Tea and Empathy 

Jia Zhangke’s brave new China is on display in Mountains May Depart.

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With such films as The World (2004) and 24 City (2008), Beijing-based director Jia Zhangke has shown Western art-film audiences what often passes for a cold slice of contemporary Chinese reality. Let others dwell on dynastic sword epics and imitation-Hollywood fantasies — Jia’s idea of a sightseeing trip would probably take in a deserted factory, the submerged towns beneath the waters of the Yangtze River’s Three Gorges Dam (as in 2006’s Still Life), or the everyday provincial grotesqueries on display in A Touch of Sin, from 2013.

His favorite subject is the country’s often jarring transition to the brave new China, where money talks more loudly than ever. Jia’s latest, the interestingly titled Mountains May Depart, takes a different tack than most of the films in his career-long portfolio of his homeland and its discontents. In it, Jia studies his characters subjectively, in a sullen, contemplative haze.

The narrative is broken into three “time capsules.” When we first meet the peppy, pony-tailed Tao (played by Zhao Tao, the director’s wife and frequent leading lady) whooping it up at a community festival in her hometown of Fenyang, Shanxi, she’s partying like it’s 1999, which it is. Given the boyfriend choice between a humble coal miner named Liangzi (Liang Jin Dong) and up-and-coming businessman Zhang (Zhang Yi), Tao opts for the gold ring. Later, as 2014 and then 2025 come into view, she has opportunity to mull over her decision regretfully.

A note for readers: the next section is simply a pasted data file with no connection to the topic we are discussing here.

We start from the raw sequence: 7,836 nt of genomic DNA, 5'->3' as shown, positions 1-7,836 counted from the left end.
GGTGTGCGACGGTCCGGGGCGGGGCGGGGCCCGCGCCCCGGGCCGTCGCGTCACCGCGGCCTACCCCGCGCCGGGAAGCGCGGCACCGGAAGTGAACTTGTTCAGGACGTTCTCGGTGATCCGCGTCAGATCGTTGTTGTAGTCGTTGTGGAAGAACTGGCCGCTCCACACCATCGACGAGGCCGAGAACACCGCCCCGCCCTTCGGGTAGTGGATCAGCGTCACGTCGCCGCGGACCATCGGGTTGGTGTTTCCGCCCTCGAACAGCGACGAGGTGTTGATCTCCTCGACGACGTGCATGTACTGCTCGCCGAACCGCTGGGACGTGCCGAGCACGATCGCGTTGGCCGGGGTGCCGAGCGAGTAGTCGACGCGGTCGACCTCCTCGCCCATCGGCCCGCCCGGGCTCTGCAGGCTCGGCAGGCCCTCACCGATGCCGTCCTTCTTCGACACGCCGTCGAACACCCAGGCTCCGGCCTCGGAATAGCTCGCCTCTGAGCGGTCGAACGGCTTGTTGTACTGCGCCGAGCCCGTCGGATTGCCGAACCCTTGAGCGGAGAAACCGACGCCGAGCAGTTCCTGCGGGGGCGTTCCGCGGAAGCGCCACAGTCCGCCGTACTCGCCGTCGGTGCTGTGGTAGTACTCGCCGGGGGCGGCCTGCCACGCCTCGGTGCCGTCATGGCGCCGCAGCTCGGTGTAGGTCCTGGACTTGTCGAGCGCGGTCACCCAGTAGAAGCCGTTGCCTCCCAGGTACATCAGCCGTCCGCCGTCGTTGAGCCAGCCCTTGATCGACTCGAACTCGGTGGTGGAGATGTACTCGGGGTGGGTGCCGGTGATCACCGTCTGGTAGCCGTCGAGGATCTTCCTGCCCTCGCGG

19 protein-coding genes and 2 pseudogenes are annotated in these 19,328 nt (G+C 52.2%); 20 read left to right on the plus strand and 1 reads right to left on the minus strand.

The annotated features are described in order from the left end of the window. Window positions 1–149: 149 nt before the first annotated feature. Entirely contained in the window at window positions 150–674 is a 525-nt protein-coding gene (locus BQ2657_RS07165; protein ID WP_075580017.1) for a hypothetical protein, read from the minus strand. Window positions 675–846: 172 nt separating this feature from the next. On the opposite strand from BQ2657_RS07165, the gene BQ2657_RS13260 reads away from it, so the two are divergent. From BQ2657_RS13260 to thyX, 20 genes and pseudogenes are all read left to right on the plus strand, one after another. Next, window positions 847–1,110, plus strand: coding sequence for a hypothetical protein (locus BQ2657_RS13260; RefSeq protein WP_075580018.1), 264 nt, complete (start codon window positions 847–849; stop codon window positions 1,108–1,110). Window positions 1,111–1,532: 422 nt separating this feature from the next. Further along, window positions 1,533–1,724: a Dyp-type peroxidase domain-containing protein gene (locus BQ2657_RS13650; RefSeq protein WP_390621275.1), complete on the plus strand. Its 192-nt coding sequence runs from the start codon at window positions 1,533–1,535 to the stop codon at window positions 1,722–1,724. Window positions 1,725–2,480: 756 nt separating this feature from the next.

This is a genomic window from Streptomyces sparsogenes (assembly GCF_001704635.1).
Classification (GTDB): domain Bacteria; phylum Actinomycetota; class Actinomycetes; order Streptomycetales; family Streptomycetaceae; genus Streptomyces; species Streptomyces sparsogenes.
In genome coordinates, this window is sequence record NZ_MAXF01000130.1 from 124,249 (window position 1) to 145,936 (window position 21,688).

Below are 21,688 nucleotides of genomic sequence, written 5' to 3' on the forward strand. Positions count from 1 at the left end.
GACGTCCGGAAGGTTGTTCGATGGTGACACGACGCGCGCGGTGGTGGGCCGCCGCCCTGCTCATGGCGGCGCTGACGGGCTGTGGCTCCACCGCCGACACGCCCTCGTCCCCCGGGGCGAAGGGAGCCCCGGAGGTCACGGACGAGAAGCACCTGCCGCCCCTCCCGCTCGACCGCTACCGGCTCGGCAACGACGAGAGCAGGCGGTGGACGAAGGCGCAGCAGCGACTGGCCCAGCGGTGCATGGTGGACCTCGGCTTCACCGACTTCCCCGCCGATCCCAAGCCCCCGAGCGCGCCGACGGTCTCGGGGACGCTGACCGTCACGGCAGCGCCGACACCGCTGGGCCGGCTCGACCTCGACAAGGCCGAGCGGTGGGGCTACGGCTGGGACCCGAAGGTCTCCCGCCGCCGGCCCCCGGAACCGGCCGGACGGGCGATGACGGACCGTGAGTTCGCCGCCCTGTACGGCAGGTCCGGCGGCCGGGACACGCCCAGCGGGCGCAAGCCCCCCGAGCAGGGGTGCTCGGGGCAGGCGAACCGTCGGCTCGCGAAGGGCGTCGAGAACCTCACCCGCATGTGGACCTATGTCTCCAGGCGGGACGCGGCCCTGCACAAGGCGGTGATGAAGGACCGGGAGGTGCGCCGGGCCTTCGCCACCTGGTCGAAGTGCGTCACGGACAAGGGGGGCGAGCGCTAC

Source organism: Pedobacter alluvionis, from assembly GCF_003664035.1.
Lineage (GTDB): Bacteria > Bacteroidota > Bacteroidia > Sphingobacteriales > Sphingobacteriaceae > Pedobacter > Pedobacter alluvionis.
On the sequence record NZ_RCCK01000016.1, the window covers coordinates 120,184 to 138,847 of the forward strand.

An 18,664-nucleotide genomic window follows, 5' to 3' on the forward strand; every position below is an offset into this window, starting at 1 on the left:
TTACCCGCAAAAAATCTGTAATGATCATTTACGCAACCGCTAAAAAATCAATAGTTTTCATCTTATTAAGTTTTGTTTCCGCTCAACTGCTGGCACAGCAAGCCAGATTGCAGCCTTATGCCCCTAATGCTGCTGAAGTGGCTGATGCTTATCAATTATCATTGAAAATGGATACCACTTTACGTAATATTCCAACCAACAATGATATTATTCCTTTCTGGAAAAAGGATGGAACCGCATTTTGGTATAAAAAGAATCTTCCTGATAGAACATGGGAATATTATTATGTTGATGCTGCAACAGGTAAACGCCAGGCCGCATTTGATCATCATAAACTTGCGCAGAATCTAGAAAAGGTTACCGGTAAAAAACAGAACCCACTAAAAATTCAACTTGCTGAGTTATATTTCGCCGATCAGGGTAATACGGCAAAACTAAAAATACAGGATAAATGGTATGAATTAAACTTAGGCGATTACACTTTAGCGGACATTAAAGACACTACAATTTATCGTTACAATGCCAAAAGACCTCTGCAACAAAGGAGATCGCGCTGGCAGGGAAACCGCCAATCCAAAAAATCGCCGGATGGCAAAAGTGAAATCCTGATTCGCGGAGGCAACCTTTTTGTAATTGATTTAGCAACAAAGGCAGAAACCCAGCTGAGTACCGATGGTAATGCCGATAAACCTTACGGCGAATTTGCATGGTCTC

The film unfolds in the familiar rhythms of a soap opera — but one that equips its unhappy-family story with glimpses of migrant labor and the Chinese brain drain (in this case, from Shanghai to Western Australia), as well as a beloved son who no longer relates to his birthplace. Everything is then wrapped in sentimental piano music. The filmmaker’s small ironic touches remind us of his earlier, angrier scenarios, but it’s the female perspective that holds the key. Actress Zhao plays the tough part of the unlucky former belle of the ball with a loser’s dignity. We can clearly read the emotions on her realistically aged face. Tao and her hard-charging capitalist husband are a pair of spoiled brats familiar to anyone who’s ever looked at a screwball comedy from 1930s Hollywood. By comparison Mia, the teacher of Tao’s son in Australia, sympathetically portrayed by veteran Taiwanese actress Sylvia Chang (Eat Drink Man Woman), points to the multi-cultural future. She’s a worldly mother figure minus the guilt.

The anguished empathy of these two women at the crux of China’s 21st-century dilemma throws us off at first. They seem a bit too touchy-feely, until we step back and drink in their body language. If Zhao and Chang’s roles, as written by writer-director Jia, had been played by, say, Charlotte Rampling and Kristin Scott Thomas and set in suburban London, art-house patrons would be fighting to get into the theater. That is not the case, but it’s no exaggeration to say that the deceptively reflective Mountains May Depart (couldn’t they have decided on a less awkward title?) is one of the best written character studies of the new year.

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